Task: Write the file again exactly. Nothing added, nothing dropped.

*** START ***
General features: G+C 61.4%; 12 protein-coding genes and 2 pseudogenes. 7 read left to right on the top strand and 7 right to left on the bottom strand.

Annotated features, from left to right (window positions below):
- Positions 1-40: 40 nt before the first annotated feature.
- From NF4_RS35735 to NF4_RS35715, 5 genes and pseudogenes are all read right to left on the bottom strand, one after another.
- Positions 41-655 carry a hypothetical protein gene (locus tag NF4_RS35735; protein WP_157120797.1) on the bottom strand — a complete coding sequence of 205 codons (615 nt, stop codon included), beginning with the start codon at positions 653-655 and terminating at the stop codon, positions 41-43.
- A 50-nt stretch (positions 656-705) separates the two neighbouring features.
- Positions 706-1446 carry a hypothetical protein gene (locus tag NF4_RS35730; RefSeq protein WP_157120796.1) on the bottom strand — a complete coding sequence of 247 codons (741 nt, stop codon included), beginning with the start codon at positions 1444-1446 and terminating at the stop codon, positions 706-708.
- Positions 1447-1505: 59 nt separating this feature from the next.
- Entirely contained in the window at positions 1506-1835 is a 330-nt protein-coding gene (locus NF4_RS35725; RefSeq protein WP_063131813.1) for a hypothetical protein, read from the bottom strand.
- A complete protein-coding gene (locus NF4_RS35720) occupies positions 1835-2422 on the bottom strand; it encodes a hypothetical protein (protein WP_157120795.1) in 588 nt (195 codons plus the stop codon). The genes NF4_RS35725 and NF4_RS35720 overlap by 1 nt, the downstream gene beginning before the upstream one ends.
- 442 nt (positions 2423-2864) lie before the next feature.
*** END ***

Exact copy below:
General features: G+C 61.4%; 12 protein-coding genes and 2 pseudogenes. 7 read left to right on the top strand and 7 right to left on the bottom strand.

Annotated features, from left to right (window positions below):
- Positions 1-40: 40 nt before the first annotated feature.
- From NF4_RS35735 to NF4_RS35715, 5 genes and pseudogenes are all read right to left on the bottom strand, one after another.
- Positions 41-655 carry a hypothetical protein gene (locus tag NF4_RS35735; protein WP_157120797.1) on the bottom strand — a complete coding sequence of 205 codons (615 nt, stop codon included), beginning with the start codon at positions 653-655 and terminating at the stop codon, positions 41-43.
- A 50-nt stretch (positions 656-705) separates the two neighbouring features.
- Positions 706-1446 carry a hypothetical protein gene (locus tag NF4_RS35730; RefSeq protein WP_157120796.1) on the bottom strand — a complete coding sequence of 247 codons (741 nt, stop codon included), beginning with the start codon at positions 1444-1446 and terminating at the stop codon, positions 706-708.
- Positions 1447-1505: 59 nt separating this feature from the next.
- Entirely contained in the window at positions 1506-1835 is a 330-nt protein-coding gene (locus NF4_RS35725; RefSeq protein WP_063131813.1) for a hypothetical protein, read from the bottom strand.
- A complete protein-coding gene (locus NF4_RS35720) occupies positions 1835-2422 on the bottom strand; it encodes a hypothetical protein (protein WP_157120795.1) in 588 nt (195 codons plus the stop codon). The genes NF4_RS35725 and NF4_RS35720 overlap by 1 nt, the downstream gene beginning before the upstream one ends.
- 442 nt (positions 2423-2864) lie before the next feature.